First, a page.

One of the cases Jacobsen relies on is Key Publications, Inc. v. Chinatown Today Pub. Enterprises, Inc., 945 F.2d 509, 514 (2d Cir. 1991). In that case a telephone directory prepared for the Chinese-American community was held copyrightable because the selection and arrangement of the listings displayed sufficient originality. The selection of businesses to include was found original despite the fact that some were taken from another earlier restaurant directory and because of some decisions made to omit certain businesses. The arrangement of the listings were also held sufficiently original because the categories were not mere mechanical groupings or copied wholesale from elsewhere, and instead used some categories of special interest to the Chinese-American audience.

However, despite a finding of copyrightability for the directory, the allegedly infringing publication in that case was held non-infringing because it contained only 28 categories as opposed to plaintiff’s 260 and of those, only three appeared to be duplicate categories. Additionally, the selection of listings showed that only 17% of plaintiff’s 9,000 listings also appeared and that no sizable category was copied in its entirety.

Katzer claims that he only distributed decoder definition files for 107 of the 291 decoders covered by JMRI’s files. This then might be marginally comparable to using only 28 of 260 categories in a telephone directory. However, Katzer offers less evidence that the files for those 107 decoders do not duplicate the selections made by JMRI. That is, this would be like identically duplicating the listings in 28 of the 260 categories in a telephone directory. Had the defendant in Key Publications done that, the court’s reasoning suggests it likely would have found infringement.

Infringement of Compilations

Whether Katzer’s files substantially duplicate the selections made by JMRI developers for those 107 decoders is a factually-intensive inquiry that I have not undertaken. However, it does seem to me that Katzer should have attached an enormous exhibit to one of these summary judgment briefs detailing precisely how the files for those 107 decoders contain selections that differ from those made by JMRI developers. If there is an exhibit that would show this, then I cannot find it and it was not discussed at oral argument. Absent such evidence, I think Katzer fell into a trap of working from another’s compilation to create one’s own. Even where the underlying data is in the public domain or has an independent source, someone’s compilation of that data may reflect selections and omissions from those independent sources that one will inadvertently duplicate if one simply makes a wholesale translation of their compilation into your own format. Feist and Key Publications both acknowledge that, “Compilers operating under different principles of selection are not obligated to repeat factual research already undertaken and completed by others.” However, when working from another’s compilation, one must be sure to use a principle of selection other than “take everything.”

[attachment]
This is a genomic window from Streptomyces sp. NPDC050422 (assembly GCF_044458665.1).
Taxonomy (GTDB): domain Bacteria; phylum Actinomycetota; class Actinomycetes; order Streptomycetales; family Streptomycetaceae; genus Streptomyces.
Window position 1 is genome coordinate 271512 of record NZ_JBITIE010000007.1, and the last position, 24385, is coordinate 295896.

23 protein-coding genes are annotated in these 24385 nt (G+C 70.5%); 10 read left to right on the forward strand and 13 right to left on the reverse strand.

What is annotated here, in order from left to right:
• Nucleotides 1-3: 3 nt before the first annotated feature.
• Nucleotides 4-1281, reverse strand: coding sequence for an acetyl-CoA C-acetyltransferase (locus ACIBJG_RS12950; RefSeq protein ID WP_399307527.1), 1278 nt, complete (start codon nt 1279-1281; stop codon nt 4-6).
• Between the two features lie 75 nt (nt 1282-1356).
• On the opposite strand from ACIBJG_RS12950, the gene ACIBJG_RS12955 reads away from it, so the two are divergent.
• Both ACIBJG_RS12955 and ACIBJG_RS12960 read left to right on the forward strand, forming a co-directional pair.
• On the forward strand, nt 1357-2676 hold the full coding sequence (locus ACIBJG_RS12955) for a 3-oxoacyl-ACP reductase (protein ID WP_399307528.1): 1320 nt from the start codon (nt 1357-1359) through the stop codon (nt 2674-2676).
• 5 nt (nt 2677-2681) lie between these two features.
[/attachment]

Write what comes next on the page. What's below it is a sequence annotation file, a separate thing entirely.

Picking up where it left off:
Thus, assuming one agrees with existing precedent that provides copyright protection to original selections and arrangements of otherwise uncopyrightable data, this appears to be a case that even those free software proponents who favor free and easy re-use of such data can still accept as a case of a thin copyright that deserved protection and that was infringed. It is, however, a fairly close case.

Actual Damages

Like many community-run free software projects, JMRI did not bother to register its copyrights until after they discovered a case of potential infringement. Under 17 U.S.C. § 412, registration before the commencement of the infringement1 is a prerequisite to an award of statutory damages and attorney’s fees under sections 504 and 505. This means that Jacobsen can only seek actual damages for infringement as opposed to statutory damages. This case should serve as an enormous red flag to free software projects who would want to enforce their copyright in the event of an infringement that they should be taking the necessary steps to register their copyrights before any enforcement issues arise.

The district court is thus faced with another issue of first impression: What is the proper method of determining the actual damages incurred by a free software project whose copyright is infringed, when that project provides its software at no cost to the entire world (on the condition that the recipient abide by the accompanying license)?